New Delhi, India
January 9, 2012
Zambar is a moderate-sized restaurant, with a lot of the fairly clichéd trappings of a South Indian joint: carved wood pillars; a gleaming brass lamp on the floor, one half of the room covered with a curved ‘ceiling’ of coconut matting, to resemble the houseboats of the Kerala backwaters. Pleasant, but not memorable. The one thing about the décor that began to pall after a while were the TV screens high up on the walls, on which they constantly run an ad for Zambar. As it is, I hate TV screens in restaurants. Pubs, okay; restaurants, no. And when what’s being shown is a looping run, again and again again of the same two-minute commercial (of a restaurant you’re already sitting in!)… what’s the point?
Anyway, we ordered our meal from the pretty extensive range of vegetarian and non-vegetaria appetisers and main courses Zambar offers. Four of us opted for fresh coconut water as a drink; the others had lagers. With our drinks, we were given complimentary crisp fried papads, along with a trio of chutneys: a yellow lentil-based one, a tangy tomato chutney, and a green coriander-and-coconut one. Also on our table was a little jar of sesame oil (known as gingelly oil in India), though we ended up ignoring that.
We’d not ordered appetisers (though Zambar offers a dozen or so to choose from, including sampler platters); instead we’d opted for a main course. This arrived within about 10 minutes. The mutton stew, a very mild and fragrant one based on coconut milk, with bits of goat meat (which is what ‘mutton’ in India actually is) and veggies, was nice and soothing. My sister-in-law, ordered a vegetarian version of the same stew, without the mutton – equally good. We also ordered a Malabar fish curry, with a slightly sour, thick tomato-and-onion gravy in which pieces of fish had been simmered. Like the stew, this was delicious too, but the pieces of fish were small and few and far between.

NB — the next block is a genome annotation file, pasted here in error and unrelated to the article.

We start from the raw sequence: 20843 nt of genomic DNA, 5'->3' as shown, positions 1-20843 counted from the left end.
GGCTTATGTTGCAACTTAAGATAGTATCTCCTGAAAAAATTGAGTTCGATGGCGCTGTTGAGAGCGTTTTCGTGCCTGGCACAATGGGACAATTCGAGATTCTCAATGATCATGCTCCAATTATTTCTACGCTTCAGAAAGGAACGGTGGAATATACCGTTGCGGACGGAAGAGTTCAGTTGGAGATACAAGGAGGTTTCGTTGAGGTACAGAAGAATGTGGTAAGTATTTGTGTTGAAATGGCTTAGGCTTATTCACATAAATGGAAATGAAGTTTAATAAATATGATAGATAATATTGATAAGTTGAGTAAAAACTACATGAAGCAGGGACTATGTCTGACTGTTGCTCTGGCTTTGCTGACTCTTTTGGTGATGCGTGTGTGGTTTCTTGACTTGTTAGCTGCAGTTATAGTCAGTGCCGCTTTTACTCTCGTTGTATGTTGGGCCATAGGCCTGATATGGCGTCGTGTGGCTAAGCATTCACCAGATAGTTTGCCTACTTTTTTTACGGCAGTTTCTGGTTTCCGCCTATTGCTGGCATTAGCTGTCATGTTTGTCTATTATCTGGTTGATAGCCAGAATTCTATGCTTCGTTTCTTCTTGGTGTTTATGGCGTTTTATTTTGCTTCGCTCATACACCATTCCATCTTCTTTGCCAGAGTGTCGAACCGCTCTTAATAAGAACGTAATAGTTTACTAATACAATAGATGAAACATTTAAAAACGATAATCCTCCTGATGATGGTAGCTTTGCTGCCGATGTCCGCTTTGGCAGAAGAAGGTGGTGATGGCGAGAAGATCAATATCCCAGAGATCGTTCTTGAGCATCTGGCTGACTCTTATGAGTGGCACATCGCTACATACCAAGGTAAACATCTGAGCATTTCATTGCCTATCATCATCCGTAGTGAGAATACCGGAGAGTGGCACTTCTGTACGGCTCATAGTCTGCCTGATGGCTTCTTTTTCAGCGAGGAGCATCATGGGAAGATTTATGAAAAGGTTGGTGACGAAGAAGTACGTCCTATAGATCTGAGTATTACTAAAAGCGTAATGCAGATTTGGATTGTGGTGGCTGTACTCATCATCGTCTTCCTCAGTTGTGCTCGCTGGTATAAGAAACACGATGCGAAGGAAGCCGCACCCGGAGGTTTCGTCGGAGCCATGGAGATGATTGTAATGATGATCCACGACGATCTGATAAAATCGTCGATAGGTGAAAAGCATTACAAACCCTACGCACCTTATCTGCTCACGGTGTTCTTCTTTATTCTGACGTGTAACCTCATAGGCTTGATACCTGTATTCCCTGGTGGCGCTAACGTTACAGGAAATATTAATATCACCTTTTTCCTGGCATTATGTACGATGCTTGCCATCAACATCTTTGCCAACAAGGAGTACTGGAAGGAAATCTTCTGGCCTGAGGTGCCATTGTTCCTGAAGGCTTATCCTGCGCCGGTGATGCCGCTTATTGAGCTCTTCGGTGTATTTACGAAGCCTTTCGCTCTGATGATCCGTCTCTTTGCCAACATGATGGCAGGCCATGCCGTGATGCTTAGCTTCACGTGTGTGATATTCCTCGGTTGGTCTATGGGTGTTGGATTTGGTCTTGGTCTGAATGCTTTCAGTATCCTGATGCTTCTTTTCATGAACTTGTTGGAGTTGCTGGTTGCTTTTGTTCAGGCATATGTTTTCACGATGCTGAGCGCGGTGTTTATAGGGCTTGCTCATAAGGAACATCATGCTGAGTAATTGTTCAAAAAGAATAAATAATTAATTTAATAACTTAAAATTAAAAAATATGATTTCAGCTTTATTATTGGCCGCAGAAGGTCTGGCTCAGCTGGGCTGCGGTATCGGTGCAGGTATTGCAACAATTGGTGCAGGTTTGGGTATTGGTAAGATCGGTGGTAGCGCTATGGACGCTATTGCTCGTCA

Since Zambar’s speciality is seafood, we also ordered a Travancore crab thooran, a dry dish of crabmeat cooked with onions, curry leaves, and lime: very tasty, and low on the spice. Further on in the meal, we realised we’d perhaps under-ordered, so we added one more dish to the lot: a Tharavaram prawn curry. This one proved my favourite: gorgeously tender fresh prawns, in a coconut gravy with just enough spice to give it some punch, not enough to set your mouth on fire.
Along with the curries, stew, and the thooran, we ordered steamed rice and appams. The rice was fine, but the appams (rice-batter pancakes) were a bit disappointing. Firstly, their quality wasn’t topclass: a good appam has a soft, fluffy centre and a crisp, thin edge. These ones got the edges right, but the centres of some were thick and undercooked. Worse, Zambar seemed to have only one cook working on the appams, which meant long waits. We ended up waiting, our food growing cold, for the appams to arrive.
With all that under our belts, we couldn’t fit in dessert, but we opted for South Indian filter coffee – a rich, strong brew that can be addictive if you like coffee with milk. This was another of Zambar’s flaws: the coffee wasn’t as hot as it could’ve been. What was worse, it had shreds of thin cream floating about in it and getting stuck to our teeth. Awful. For a meal that cost us Rs 5,847 (for six people, inclusive of all taxes and a tip), I’d have expected better – in terms of quality and timing – appams, and far better coffee. Still; the food (on the whole) was good, and the ambience was relaxed and comfortable. Worth a repeat visit.
From journal Getting Your Spice Fix in Delhi